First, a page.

If you have an app using your microphone in macOS Monterey, it represents itself by putting a little orange dot on your screen. It’s not particularly obtrusive if you’re, say, using your computer as an office worker or someone doing basic tasks.
But if you’re a professional, you may have a different opinion of it. It could be a small signifier that Apple is continuing to use its position to encroach on your turf, yet again.
We’ve seen this side of Apple before, whether the result involved them designing their pro machines to fit in elegant cases that are difficult to upgrade, or removing the ability to use certain types of hardware (specifically, Nvidia cards) from their operating systems for business reasons rather than consumer choice.
And, there is a pretty decent reason for the dot to be there, just to be clear; brought over from iOS, it’s seen as a way to ensure that users are aware that their audio is being recorded by one of the many apps on their system. It’s sort of the aural equivalent of the light next to the webcam on your MacBook.
But the orange dot, which appears on every screen if a microphone-siphoning app is being used, has found a surprisingly loud base of critics among a small contingent of visual artists who point out, correctly, that having a hot microphone, at least in their cases, is actually kind of the point. Mark Coniglio, the creator of the graphical programming tool Isadora, put an impassioned comment on the forum for his company, Troikatronix, pointing out how this negatively affected stage performances:
In their infinite wisdom, Apple has added a security feature that negatively affects every audio/video app that uses one of the displays to output to a video projector, including our beloved Isadora. In MacOS Monterey, if any macOS app starts capturing audio an "orange dot" appears to warn you on the primarily display and on all secondary displays. In our particular case, this means that this orange dot appears on the stage output, which is totally unacceptable for anyone using macOS as a professional video tool that sends video output to a video projector.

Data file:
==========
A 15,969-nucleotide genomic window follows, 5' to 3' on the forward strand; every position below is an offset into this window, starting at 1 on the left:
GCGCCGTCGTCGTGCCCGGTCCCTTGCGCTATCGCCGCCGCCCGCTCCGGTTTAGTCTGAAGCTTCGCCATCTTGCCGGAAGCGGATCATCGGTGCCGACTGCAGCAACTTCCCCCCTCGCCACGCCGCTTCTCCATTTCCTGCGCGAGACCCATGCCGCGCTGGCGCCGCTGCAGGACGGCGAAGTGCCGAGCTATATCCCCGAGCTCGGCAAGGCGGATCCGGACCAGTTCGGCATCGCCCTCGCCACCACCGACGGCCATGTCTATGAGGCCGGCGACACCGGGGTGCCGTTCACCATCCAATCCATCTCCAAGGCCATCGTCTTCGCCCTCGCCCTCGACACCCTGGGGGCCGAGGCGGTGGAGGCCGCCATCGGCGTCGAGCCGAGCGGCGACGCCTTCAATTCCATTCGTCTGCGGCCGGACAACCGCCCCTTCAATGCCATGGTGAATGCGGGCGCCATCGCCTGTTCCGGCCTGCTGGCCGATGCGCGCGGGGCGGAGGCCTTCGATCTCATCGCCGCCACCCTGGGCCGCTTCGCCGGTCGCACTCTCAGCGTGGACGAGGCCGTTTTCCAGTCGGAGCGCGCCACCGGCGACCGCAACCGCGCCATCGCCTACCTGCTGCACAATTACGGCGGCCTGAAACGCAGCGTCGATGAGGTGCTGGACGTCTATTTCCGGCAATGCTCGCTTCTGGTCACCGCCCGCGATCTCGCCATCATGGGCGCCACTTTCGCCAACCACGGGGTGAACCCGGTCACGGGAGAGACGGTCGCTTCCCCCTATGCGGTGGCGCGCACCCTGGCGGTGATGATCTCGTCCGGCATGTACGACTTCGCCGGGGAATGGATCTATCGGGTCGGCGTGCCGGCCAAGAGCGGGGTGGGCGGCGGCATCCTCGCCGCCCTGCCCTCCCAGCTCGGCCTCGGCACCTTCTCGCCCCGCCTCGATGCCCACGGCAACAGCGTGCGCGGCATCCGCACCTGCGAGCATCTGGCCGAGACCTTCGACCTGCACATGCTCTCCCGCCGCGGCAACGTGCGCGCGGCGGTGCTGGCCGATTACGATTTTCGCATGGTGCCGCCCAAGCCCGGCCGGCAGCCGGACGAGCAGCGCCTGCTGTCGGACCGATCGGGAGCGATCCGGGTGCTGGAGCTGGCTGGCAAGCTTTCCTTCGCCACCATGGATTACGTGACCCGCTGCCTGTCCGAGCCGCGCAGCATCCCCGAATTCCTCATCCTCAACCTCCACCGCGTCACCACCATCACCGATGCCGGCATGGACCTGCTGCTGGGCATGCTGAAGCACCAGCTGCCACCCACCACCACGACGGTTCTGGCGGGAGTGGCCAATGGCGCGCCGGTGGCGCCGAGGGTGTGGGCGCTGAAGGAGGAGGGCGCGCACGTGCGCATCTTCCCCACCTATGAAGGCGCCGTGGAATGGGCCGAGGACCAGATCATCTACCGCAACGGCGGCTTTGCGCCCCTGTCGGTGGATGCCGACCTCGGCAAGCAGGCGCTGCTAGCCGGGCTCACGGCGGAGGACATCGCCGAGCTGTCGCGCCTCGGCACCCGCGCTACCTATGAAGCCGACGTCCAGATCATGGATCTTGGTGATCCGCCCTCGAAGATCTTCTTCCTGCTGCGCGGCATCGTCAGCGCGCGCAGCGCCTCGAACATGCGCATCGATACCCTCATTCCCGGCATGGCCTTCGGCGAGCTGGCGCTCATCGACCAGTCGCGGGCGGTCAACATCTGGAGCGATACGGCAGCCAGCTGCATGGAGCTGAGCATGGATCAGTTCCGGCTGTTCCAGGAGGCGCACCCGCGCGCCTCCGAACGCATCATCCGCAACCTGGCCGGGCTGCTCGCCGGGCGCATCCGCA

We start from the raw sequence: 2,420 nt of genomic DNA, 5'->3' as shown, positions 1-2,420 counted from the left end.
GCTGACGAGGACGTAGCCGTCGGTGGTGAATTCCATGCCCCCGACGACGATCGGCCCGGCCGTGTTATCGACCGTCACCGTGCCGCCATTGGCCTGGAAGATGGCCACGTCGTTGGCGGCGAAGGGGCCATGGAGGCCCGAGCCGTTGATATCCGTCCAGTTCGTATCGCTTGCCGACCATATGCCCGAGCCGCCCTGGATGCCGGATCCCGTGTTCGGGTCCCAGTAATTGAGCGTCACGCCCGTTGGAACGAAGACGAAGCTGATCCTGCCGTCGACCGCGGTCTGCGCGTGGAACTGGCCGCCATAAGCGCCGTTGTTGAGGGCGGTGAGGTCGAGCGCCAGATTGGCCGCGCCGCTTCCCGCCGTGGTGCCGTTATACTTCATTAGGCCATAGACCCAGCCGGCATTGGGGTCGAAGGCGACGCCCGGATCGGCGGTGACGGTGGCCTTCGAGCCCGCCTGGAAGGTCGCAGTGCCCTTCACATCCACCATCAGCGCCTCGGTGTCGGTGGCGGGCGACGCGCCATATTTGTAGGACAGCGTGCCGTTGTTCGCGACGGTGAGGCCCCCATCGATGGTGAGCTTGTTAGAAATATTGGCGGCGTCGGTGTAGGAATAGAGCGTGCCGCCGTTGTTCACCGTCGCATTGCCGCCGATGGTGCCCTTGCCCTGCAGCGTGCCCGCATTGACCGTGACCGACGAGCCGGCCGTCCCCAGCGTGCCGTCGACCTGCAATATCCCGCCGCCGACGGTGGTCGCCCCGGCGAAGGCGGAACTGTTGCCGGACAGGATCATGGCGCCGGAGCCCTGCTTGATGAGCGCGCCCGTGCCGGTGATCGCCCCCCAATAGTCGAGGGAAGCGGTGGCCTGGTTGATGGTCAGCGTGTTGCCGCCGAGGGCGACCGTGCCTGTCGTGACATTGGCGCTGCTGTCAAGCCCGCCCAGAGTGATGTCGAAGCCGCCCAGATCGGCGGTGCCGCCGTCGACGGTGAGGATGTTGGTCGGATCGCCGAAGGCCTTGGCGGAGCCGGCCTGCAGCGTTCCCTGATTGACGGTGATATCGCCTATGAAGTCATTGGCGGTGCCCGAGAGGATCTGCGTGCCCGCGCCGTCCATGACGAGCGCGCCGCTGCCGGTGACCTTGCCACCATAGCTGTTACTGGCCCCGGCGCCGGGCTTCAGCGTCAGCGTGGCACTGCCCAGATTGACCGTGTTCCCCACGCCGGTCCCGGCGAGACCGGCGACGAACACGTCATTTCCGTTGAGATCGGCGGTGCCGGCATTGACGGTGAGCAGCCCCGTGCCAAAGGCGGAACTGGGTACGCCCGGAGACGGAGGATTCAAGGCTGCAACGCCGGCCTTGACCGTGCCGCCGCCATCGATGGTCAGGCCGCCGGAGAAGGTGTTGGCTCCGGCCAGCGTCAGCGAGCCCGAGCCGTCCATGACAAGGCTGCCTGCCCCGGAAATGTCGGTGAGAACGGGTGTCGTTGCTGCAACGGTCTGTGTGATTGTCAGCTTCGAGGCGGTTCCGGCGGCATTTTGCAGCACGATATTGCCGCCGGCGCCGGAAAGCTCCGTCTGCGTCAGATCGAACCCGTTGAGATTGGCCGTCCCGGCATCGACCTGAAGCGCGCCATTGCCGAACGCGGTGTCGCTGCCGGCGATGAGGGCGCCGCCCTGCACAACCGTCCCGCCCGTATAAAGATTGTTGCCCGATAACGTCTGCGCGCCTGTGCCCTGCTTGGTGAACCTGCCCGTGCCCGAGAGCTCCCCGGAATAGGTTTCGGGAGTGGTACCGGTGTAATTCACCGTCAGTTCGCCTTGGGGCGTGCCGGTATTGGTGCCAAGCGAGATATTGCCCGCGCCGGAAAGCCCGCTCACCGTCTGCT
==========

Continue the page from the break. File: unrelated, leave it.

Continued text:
Coniglio’s take could come off as a little over-the-top (“To have this dot rendered on top of video content intended for thousands of audience members makes my sizable investment in Apple hardware worthless,” he wrote) but at the same time, I honestly don’t blame him for being upset. This is literally his livelihood, and in trying to solve a problem for the vast majority of users, Apple created another one for an important niche audience of the type it loves to feature in commercials, but which doesn’t represent the regular user.
This disconnect was on display as this story got notice on Hacker News, with lots of commenters sounding unsympathetic to the plight of anyone who decided to use a Mac as their visual adaptor but chose not to spend extra money on a visual output tool they previously did not need. (On the plus side, the Hacker News link-off also led a programmer to come up with a quick hack to fix the problem, one that somewhat undermines the original use case.)
I’m not going to tell you that this dot is the worst thing in the world; for many users, it does something useful and maybe even saves their bacon in case, say, you’re in a Zoom call and you didn’t realize it.
But this little orange dot represents a lot. It represents the difference between your computer doing what you want it to do, and the maker of that computer deciding a solution for you. Now, in many cases, we are OK with the decisions that companies like Apple and Microsoft make, because they make our lives easier, or keep us more secure, or make things more consistent across platforms. But there is a contingent of computer users who are trying to push the edges of their computing devices, or are using them in ways that intentionally aren’t the norm, and that invisible hand creates problems for them.
This is an issue I’ve seen a lot in my own use cases, such as when I tried downgrading from a beta of Monterey to Big Sur. By creating for the 80 percent, they leave the 20 percent who are unmoored by the limits of their device frustrated, with the giant company scaring them off because they end up being a relatively unprofitable audience for them anyway. Just one problem with that, however: Those professionals can’t really leave, not if they built their career on Logic or Final Cut, just as an example.
Apple and Microsoft make most of their money off of people who use their products in normal ways. But the people who brush against the edges of those products represent a disproportionate amount of the mindshare. And they have that mindshare for a reason.
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